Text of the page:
My new patent on Gallium Nitride (GaN) blue LEDs. $6 billion market for white LEDs.
coderman at protonmail.com
Mon Dec 7 11:15:18 PST 2020
‐‐‐‐‐‐‐ Original Message ‐‐‐‐‐‐‐
On Sunday, December 6, 2020 11:06 PM, jim bell <jdb10987 at yahoo.com> wrote:
> Ever since 2008, I have been considering isotopes, and how to use them to improve processes and devices. It's been a lonely task, because virtually every chemist or physicist views "isotopes" as merely atoms with a different number of neutrons, and thus a different atomic weight. Yes, they are indeed that, but they are so much more.
> I've long been aware that elemental (stable) magnesium isn't merely "magnesium". Magnesium in nature consists of 78.99% Mg-24 isotope, 11.01% Mg-26, and 10.00% Mg-25. https://www.webelements.com/magnesium/isotopes.html
> Moreover, I was well aware that it was only the Mg-25 isotope whose nucleus posses 'nuclear spin': Mg-24 and Mg-26 have both an even number of protons, and an even number of neutrons. But Mg-25 is different: its nucleus contains an odd (not even) number of neutrons, and so it has a slight 'wobble'. The unpaired neutron can be thought as orbiting around the positively-charged rest of the nucleus, so that rest of the nucleus behaves like a positive electric charge, itself spinning around the center-of-mass of the whole structure. And as every physicist should know (my degree is in Chemistry, from MIT), a charge travelling in a circle causes a magnetic dipole to exist.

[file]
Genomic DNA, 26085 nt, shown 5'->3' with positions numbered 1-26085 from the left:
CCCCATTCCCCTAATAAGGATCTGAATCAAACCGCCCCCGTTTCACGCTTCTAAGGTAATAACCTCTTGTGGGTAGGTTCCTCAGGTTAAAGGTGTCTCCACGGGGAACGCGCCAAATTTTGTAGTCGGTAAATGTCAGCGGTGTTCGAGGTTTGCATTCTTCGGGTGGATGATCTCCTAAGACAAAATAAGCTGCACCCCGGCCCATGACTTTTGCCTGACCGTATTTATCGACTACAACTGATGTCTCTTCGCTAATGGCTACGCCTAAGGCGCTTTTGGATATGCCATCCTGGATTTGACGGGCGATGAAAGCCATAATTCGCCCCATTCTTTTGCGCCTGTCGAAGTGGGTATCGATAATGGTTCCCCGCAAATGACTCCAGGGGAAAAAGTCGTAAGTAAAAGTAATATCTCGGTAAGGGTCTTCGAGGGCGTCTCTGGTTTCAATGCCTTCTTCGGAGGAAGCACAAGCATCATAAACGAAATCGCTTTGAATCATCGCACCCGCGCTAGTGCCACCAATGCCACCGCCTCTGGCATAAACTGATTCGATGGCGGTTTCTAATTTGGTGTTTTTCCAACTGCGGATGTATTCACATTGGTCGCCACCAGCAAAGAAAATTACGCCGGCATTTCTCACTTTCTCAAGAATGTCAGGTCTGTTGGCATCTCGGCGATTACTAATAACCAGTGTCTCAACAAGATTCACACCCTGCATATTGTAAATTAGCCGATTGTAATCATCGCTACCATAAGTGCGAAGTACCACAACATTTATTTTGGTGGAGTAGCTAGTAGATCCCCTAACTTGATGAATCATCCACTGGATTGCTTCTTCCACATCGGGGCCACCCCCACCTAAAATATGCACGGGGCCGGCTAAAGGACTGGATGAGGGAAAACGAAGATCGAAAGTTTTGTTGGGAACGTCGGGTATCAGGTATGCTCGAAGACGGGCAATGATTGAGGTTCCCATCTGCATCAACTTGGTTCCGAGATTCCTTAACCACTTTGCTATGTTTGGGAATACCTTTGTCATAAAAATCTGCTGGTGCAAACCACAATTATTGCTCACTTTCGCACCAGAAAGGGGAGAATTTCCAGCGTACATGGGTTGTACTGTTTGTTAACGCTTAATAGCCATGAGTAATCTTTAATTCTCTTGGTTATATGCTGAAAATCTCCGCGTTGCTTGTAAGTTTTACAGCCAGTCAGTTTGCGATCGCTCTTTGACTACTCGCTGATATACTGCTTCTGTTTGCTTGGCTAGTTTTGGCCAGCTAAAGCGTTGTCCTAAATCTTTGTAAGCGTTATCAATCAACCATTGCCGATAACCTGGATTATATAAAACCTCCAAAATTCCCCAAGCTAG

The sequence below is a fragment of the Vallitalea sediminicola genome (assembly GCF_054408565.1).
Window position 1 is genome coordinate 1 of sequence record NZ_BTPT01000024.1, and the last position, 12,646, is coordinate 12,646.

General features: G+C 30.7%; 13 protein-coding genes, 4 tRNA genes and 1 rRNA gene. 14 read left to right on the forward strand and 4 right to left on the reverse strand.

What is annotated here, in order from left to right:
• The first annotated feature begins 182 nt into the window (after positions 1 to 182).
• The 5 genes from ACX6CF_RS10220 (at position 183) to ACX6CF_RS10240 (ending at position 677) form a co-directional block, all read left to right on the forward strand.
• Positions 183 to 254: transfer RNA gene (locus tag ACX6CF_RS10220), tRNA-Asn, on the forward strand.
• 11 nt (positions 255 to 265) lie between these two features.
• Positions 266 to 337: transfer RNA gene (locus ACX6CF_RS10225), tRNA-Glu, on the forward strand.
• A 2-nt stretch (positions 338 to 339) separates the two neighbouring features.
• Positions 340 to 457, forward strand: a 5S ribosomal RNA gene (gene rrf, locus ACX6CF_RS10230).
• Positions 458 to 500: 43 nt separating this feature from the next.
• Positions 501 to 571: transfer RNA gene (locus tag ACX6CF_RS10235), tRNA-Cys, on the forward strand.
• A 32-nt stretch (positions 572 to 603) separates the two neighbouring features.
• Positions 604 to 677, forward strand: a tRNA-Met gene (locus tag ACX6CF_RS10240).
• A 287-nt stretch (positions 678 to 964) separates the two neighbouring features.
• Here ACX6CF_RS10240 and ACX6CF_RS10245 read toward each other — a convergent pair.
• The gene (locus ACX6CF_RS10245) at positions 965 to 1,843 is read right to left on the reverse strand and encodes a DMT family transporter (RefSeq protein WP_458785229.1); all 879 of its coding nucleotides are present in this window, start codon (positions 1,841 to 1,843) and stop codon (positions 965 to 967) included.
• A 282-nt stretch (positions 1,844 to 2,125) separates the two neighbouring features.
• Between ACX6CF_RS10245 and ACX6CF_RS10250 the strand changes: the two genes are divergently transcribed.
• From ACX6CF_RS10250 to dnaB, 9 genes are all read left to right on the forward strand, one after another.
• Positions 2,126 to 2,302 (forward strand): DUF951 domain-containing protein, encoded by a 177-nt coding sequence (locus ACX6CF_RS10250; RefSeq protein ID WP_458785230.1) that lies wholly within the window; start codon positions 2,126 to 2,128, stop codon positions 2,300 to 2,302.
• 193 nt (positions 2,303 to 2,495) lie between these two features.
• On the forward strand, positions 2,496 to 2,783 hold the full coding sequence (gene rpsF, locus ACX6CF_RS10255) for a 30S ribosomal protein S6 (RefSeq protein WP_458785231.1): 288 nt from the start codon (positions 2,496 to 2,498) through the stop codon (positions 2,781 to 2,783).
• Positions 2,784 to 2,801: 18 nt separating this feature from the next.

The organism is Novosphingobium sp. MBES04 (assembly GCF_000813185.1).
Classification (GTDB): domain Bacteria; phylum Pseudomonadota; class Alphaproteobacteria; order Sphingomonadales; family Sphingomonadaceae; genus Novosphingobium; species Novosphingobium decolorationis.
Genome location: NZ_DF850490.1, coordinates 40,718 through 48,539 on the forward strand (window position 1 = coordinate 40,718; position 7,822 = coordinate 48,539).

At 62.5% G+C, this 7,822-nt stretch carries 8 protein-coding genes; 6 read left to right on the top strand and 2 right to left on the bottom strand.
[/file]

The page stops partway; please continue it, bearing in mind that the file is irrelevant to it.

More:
> From reading Mehta's description, I concluded that the problem is that not all of the magnesium 'worked'. I'll let you guess which one did. It seems fairly obvious to me.
> Zinc, similarly, is made up of isotopes. https://www.webelements.com/zinc/isotopes.html Only 4.1% of natural, stable zinc is Zn-67 and it has a nuclear 'spin'. The rest is Zn-64, Zn-66, Zn-68, and Zn-70, and none of them have nuclear 'spin'. And I notice that some early work on GaN LEDs used Zinc as a p+ dopant. It worked, I suppose, but somehow it was abandoned early on, since magnesium worked better. Why? Could that be because 10% is greater than 4.1% ? Well, THAT can be fixed!
> Doing some more research, I also notice that the radius of gallium atoms is 130 picometers. https://www.webelements.com/gallium/index.html The radius of zinc atoms is 135 picometers. https://www.webelements.com/zinc/ And the radius of magnesium atoms is 150 picometers. https://www.webelements.com/magnesium/ So I can certainly understand the difficulty they had packing a 150 picometer-radius magnesium atom into a position for suitable for a 130 picometer gallium atom. They must have used a shoe-horn to pack the magnesium into the spot! Zinc's 135 picometers looks far more easily matched!
> Merry Christmas. And you're welcome!
Jim, it would be interesting to focus on isotope separation techniques. i get the impression that lack of affordable options precludes the use of enriched elements in most manufacturing.
have you given this aspect consideration?
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